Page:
The military junta that ended up siding with anti-regime protesters has accused foreign-funded “activists” — including more than a few Americans working for U.S. government-financed organizations — of undermining the new rulers and supporting protests. Criminal inquiries into the groups’ activities are ongoing.
At least six Americans and numerous other foreigners, some whom were working for the U.S. government-funded International Republican Institute or the National Democratic Institute, have been barred from leaving the country as the investigations continue. Several U.S. nationals are taking shelter at the U.S. embassy in Cairo, the State Department said.
"We do not feel that they are in physical danger at the moment. That is a different matter than whether they are being persecuted in the Egyptian judicial system," U.S. State Department spokesperson Victoria Nulan told NPR, noting that the situation would be discussed by the Obama administration and a delegation of Egyptian generals currently in Washington.
Meanwhile, Congress has imposed new conditions on the Egyptian government that it must meet before receiving any more American tax money. The U.S. government gives billions in aid to Egypt every year for “security” and other purposes, but those taxpayer funds will now be contingent on the nation moving toward “democracy” and respecting the “rights” of the federal government’s “Non-Governmental Organizations” (NGOs).
But so-called democracy in Egypt has not turned out quite like everyone backing the Arab Spring had hoped. Recent elections handed more than two-thirds of the new Parliament to the Muslim Brotherhood and other radical Islamist parties. And while the Brotherhood has promised to respect individual rights, not everybody is convinced.
The Supreme Council of Armed Forces still holds most of the real power in Egypt as a Constitution is drafted and the nation awaits presidential elections. Still, tensions are quickly escalating between the junta and activists seeking civilian rule. As usual, the U.S. government is getting involved, too.
Some analysts have encouraged Obama to continue supporting the military council in an effort to defend “U.S. interests” in the region, protect the Coptic Christian minority, and avoid the creation of an anti-Israeli theocracy on the Jewish state’s border. Others, however, are urging the administration to support “democracy” and, by extension, the elected Islamist government.
The whole situation has forced the Obama administration into an awkward position. Either it supports the ruling military regime and abandons any pretense of backing “democracy,” or it throws its weight behind the elected parliament dominated by radical Islamists. The constitutional option of non-intervention appears to be off the table for now.
But as Obama’s role in Egypt continues to attract media coverage, tensions simmering beneath the surface within the country could explode at any time, too. The main factions within Egypt’s current political climate appear to be hard-line elected Islamists, the ruling military junta, and the young revolutionaries — largely perceived as more liberal and secular.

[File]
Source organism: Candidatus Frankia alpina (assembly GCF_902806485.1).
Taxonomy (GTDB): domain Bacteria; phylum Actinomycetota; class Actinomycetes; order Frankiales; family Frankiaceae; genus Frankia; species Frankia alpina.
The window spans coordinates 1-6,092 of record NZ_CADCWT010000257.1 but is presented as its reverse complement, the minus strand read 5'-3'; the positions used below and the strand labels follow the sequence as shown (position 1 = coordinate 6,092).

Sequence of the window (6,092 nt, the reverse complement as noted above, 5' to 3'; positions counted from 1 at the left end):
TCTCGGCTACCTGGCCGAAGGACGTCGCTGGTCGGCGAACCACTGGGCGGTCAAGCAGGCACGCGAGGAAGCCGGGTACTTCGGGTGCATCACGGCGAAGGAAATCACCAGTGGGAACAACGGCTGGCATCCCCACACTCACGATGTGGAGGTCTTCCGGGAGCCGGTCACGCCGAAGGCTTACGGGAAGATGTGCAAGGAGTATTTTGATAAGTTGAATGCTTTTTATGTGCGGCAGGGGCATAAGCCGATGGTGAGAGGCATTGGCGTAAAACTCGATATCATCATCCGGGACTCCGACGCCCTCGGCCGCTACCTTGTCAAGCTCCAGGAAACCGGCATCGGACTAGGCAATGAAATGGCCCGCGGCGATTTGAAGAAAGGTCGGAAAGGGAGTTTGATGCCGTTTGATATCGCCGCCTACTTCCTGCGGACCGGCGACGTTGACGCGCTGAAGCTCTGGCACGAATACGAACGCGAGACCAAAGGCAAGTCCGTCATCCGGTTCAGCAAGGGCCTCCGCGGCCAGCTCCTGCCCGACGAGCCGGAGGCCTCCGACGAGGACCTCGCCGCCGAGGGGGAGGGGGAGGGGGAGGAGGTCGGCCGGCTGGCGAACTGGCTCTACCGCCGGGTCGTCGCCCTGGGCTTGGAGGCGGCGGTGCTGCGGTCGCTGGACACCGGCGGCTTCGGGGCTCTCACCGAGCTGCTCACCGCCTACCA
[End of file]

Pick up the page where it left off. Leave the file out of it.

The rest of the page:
The Brotherhood and the military junta, meanwhile, are increasingly seen as allies by observers — especially considering the Islamists’ calls to keep the military in power as government institutions are developed and strengthened. But the situation has angered and alienated significant segments of the Egyptian population.
Many pro-“democracy” revolutionaries are unhappy with the overwhelming victory earned by Islamists in parliamentary elections. And across the political spectrum, Egyptians are becoming increasingly weary of the once-popular military council’s unchecked power behind the scenes. Demands for an immediate transfer of power to a civilian body are growing daily.
On the one-year anniversary of the uprising that ultimately toppled Egypt’s long-ruling U.S.-backed dictator Hosni Mubarak, citizens once again poured into Tahrir square — the epicenter of the revolution. But the mood was not entirely joyful. In fact, hostility and suspicion were everywhere, according to news reports.
“I’m not here to celebrate or sing or dance. I came here to demand retribution for the killers of the revolution’s martyrs and those responsible for injuring protesters,” popular Islamic cleric Mazhar Shaheen told the assembled crowd. “It would be idiocy to celebrate while the parents of slain protesters are still shedding tears and while many others remain in detention.”
The Muslim Brotherhood, which controls by far the greatest number of seats in Parliament, also came under fire from critics at the square. Some protesters reportedly even hurled objects at the group during the gathering, according to news reports. But officials with the Brotherhood fought back against the criticism.
“We cannot separate the revolutionaries from the Brotherhood. The latter was established in 1928 during a state of revolution,” Ahmed Abou Baraka with the Brotherhood’s Freedom and Justice Party was quoted as saying. “It has fought injustice and seen tens of thousands of its members martyred in different eras, under presidents Nasser, Sadat and Mubarak.”
As tensions continue to escalate, U.S. authorities are urging the Egyptian government to lift its travel ban on the Americans under investigation. And with so much taxpayer “aid” money potentially at stake, it is probably only a matter of time before they are allowed to leave, according to analysts. One of the U.S. nationals being investigated is Sam LaHood, the son of U.S. Transportation Secretary Ray LaHood.
Even if the Americans are allowed depart without criminal prosecution, however, the domestic situation in Egypt could continue to deteriorate. Regardless of which faction ends up in control — the Muslim Brotherhood, the military junta, or an alliance of the two — the future does not necessarily look bright.